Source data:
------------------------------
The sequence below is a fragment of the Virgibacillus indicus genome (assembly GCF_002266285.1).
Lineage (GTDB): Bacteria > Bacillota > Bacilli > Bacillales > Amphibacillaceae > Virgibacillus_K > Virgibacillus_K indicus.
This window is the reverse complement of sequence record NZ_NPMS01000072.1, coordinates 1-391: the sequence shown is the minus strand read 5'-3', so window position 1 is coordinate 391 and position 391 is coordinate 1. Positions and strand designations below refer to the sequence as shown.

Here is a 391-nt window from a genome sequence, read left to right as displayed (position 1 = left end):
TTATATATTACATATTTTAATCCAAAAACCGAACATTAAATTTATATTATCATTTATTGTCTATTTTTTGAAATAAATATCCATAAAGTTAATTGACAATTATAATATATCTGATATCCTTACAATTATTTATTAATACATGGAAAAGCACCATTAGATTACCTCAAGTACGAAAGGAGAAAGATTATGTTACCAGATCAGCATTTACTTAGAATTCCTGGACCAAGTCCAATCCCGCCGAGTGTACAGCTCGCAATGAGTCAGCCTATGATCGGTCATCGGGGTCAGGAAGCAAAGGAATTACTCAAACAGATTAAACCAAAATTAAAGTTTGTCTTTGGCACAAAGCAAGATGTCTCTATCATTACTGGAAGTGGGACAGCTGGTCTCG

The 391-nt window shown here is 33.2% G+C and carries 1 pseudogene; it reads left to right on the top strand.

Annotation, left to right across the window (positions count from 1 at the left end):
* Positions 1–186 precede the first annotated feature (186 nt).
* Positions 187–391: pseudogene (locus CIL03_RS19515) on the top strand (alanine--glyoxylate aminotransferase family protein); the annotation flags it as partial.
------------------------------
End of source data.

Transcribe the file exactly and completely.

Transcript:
The sequence below is a fragment of the Virgibacillus indicus genome (assembly GCF_002266285.1).
Lineage (GTDB): Bacteria > Bacillota > Bacilli > Bacillales > Amphibacillaceae > Virgibacillus_K > Virgibacillus_K indicus.
This window is the reverse complement of sequence record NZ_NPMS01000072.1, coordinates 1-391: the sequence shown is the minus strand read 5'-3', so window position 1 is coordinate 391 and position 391 is coordinate 1. Positions and strand designations below refer to the sequence as shown.

Here is a 391-nt window from a genome sequence, read left to right as displayed (position 1 = left end):
TTATATATTACATATTTTAATCCAAAAACCGAACATTAAATTTATATTATCATTTATTGTCTATTTTTTGAAATAAATATCCATAAAGTTAATTGACAATTATAATATATCTGATATCCTTACAATTATTTATTAATACATGGAAAAGCACCATTAGATTACCTCAAGTACGAAAGGAGAAAGATTATGTTACCAGATCAGCATTTACTTAGAATTCCTGGACCAAGTCCAATCCCGCCGAGTGTACAGCTCGCAATGAGTCAGCCTATGATCGGTCATCGGGGTCAGGAAGCAAAGGAATTACTCAAACAGATTAAACCAAAATTAAAGTTTGTCTTTGGCACAAAGCAAGATGTCTCTATCATTACTGGAAGTGGGACAGCTGGTCTCG

The 391-nt window shown here is 33.2% G+C and carries 1 pseudogene; it reads left to right on the top strand.

Annotation, left to right across the window (positions count from 1 at the left end):
* Positions 1–186 precede the first annotated feature (186 nt).
* Positions 187–391: pseudogene (locus CIL03_RS19515) on the top strand (alanine--glyoxylate aminotransferase family protein); the annotation flags it as partial.